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FAITH: Are you a brass cymbal, or a trumpet?

Karen Stevens

I have felt blessed all my life; even in bad times, I always knew there was someone out there that was worse off than me.  My truest blessing, (besides my salvation), is being born in America.

I have thanked God all my adult life for allowing me to live in a country that has plenty of food, plenty of clothing, plenty of cars, plenty of houses, plenty of restaurants, plenty of grocery stores, and plenty of shoes!  (Just to name a few).   I have a shoe fetish, so I especially thank God for plenty of shoes!.

Even at my poorest time in life, I always had at least a weeks’ worth of outfits, if not more.  They might not have been the most expensive items, but I kept them cleaned and ironed, and always tried to look my best.

I was reading different articles on-line about most charitable organizations don’t give your used cloths away to 3rd world countries if they can’t sell them.  They sell them to 3rd world countries, and countries that are well off.  Nothing wrong with this, but I never thought about it.  Some sites say they take all clothing, and the clothes that are in really bad shape, they will be used for insulation, or other things.  There are several sites they say they won’t take any cheap used clothing, only the fashionable and quality items.  They went as far as to say “Not your garbage.”  Which is fine if the market can bear that in those countries.

I know some Americans won’t buy anything off the rack.  There are so many fashion designers in California that they have massive warehouses, and once a month they sell the samples they have made.  I went one time and I could have spent three days shopping and probably could not have seen it all.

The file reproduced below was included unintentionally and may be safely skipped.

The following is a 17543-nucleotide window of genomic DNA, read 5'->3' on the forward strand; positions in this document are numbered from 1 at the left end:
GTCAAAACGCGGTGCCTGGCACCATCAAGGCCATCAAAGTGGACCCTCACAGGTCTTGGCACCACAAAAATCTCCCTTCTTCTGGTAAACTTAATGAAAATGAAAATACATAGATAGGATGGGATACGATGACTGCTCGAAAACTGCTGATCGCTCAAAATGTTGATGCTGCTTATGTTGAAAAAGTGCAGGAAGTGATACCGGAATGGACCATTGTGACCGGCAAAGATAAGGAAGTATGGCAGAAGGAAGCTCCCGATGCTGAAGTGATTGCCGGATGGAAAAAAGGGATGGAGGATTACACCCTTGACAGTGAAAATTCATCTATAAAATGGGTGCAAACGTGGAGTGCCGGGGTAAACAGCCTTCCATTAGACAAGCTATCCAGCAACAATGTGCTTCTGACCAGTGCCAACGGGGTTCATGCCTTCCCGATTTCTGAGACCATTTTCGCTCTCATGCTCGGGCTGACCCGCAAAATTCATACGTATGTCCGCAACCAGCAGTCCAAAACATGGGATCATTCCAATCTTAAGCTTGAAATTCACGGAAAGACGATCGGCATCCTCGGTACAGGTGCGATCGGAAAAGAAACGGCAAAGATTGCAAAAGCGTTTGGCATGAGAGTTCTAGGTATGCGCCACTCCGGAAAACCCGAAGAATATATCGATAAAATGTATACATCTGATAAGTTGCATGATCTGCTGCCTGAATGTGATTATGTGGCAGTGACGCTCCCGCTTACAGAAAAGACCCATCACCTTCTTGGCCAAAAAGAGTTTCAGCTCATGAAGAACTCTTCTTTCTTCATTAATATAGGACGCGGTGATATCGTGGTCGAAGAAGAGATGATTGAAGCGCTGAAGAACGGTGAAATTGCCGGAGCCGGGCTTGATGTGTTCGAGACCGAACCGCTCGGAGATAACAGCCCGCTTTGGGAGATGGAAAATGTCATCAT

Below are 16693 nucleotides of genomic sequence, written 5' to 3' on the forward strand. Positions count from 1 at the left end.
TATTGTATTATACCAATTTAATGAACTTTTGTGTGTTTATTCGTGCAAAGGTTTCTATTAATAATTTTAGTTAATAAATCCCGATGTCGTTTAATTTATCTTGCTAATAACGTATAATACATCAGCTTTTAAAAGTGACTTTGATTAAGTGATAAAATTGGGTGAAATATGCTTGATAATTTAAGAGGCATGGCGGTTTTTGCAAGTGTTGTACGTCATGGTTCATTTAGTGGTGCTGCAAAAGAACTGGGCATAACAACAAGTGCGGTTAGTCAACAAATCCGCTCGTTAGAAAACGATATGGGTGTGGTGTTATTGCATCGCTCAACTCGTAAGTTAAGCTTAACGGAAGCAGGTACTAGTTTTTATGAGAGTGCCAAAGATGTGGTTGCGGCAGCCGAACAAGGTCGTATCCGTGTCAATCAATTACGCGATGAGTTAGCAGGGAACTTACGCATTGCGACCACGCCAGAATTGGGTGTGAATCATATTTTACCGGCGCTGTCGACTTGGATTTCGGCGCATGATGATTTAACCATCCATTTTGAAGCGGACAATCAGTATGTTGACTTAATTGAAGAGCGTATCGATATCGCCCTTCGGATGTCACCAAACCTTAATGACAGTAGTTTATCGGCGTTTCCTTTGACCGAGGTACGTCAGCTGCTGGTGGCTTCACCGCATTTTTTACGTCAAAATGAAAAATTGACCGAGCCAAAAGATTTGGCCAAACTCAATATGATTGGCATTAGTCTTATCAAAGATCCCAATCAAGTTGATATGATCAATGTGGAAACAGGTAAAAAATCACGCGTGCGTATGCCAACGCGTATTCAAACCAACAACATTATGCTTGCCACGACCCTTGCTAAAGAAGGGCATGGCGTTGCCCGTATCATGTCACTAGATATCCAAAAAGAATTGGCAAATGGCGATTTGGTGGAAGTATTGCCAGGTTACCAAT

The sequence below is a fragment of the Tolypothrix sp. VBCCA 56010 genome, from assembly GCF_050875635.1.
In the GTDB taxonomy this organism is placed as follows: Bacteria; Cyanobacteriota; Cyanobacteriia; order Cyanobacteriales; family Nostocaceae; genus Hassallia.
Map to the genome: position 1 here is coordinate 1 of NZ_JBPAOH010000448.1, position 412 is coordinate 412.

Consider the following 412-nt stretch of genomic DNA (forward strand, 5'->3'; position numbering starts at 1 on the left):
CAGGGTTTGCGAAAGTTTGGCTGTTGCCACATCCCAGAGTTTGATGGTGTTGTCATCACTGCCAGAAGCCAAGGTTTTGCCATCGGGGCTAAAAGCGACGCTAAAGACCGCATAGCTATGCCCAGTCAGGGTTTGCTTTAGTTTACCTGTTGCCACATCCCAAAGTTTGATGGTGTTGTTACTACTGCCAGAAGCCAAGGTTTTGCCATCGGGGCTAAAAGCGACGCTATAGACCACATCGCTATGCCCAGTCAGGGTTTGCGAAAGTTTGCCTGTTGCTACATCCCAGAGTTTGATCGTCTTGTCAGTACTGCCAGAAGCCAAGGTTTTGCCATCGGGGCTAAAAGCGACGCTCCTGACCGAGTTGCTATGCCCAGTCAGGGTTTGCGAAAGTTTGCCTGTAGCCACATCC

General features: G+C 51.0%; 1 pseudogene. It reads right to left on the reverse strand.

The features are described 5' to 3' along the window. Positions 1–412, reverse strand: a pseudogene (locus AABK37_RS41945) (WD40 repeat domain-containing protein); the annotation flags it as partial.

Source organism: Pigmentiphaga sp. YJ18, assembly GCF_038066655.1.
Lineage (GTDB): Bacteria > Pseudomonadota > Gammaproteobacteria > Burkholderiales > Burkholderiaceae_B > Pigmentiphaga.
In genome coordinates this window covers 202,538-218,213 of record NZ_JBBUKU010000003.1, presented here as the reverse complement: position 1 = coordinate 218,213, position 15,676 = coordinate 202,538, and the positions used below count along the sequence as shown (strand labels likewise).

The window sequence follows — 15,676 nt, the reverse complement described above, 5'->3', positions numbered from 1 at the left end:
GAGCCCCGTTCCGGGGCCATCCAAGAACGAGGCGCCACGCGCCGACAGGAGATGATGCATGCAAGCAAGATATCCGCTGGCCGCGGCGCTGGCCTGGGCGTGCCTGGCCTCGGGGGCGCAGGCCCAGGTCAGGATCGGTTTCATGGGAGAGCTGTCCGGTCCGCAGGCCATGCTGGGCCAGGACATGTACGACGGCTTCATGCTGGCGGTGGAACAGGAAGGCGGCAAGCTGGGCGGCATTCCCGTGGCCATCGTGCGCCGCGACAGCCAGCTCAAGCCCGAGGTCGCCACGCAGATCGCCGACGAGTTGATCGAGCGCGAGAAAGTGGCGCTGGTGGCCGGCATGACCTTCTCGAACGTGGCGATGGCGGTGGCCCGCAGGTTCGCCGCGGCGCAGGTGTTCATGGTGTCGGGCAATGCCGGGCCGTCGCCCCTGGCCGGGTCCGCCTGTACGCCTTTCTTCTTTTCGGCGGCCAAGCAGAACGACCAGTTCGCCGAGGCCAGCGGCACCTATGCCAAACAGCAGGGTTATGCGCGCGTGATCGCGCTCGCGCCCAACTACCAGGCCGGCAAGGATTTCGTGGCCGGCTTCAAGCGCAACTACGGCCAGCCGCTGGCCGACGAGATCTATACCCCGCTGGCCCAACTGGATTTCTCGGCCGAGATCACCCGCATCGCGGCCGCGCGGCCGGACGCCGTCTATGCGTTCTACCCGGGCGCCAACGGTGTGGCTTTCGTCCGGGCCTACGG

A report came out the other day about Americans and their cars.  Americans are just now keeping their cars longer – up to 7 years.  CNBC.com reported that this could be a bad thing due to older cars might only have one airbag, or no airbag at all, among other items.  I know my vehicle is seven years old, but I tend to keep a car for about 10 years, and I bought it when it was two years old.  If it runs well, and gets me to where I’m going, I’m good.  I’m not very materialistic, even though I do drive a nice car and live in a nice house.  That sounds like an oxymoron, doesn’t it?  Not materialistic, but I have nice things.

The thing is, if I lost everything tomorrow, I would still be ok with it.  I know God would put a roof over my head, and feed and clothe me.  He always has.

When I was 15 years old, my house burned, and I had no cloths to go to school in.  Our church was so gracious they brought my entire family (6 kids) gently used items.  I was so grateful because a lot of the items were nicer than the ones I lost – only God!  I know I’m not special in anyway, but I do have faith that God will do what He says He will do.

Matthew 6:25-34 and Luke 12:22-32 say pretty much the same thing.  Paraphrasing, it says don’t be anxious about anything, but seek first God’s kingdom, and all these things will be given to you.  He has always delivered on this promise.  Sometimes it’s not what we think, or what we want, but God is always faithful.  We should also be praying for our Leaders.  We desperately need to pray for wisdom for each one of them.

I Timothy 2:1-2 – “I urge, then, first of all, that petitions, prayers, intercession and thanksgiving be made for all people— for kings and all those in authority, that we may live peaceful and quiet lives in all godliness and holiness.”

Our America is great because God allows it to be.  With the end times right around the corner, things are growing dimer and bleaker.  Our Politicians seem to get more corrupt, and things are turning upside down.  I am as guilty as the next person on dropping the ball about praying for our Leaders, but we must stay diligent.

We need to encourage one another to do better.  Remind each other of our responsibilities.  Keep each other on our toes about the Lord’s work.  I love writing this article because it helps remind me of what I should be doing.  Don’t be a brass cymbal, tinkling in the wind, but be a trumpet and bring the walls of Jericho down!

 

Karen Y. Stevens, Executive Director, Meals on Wheels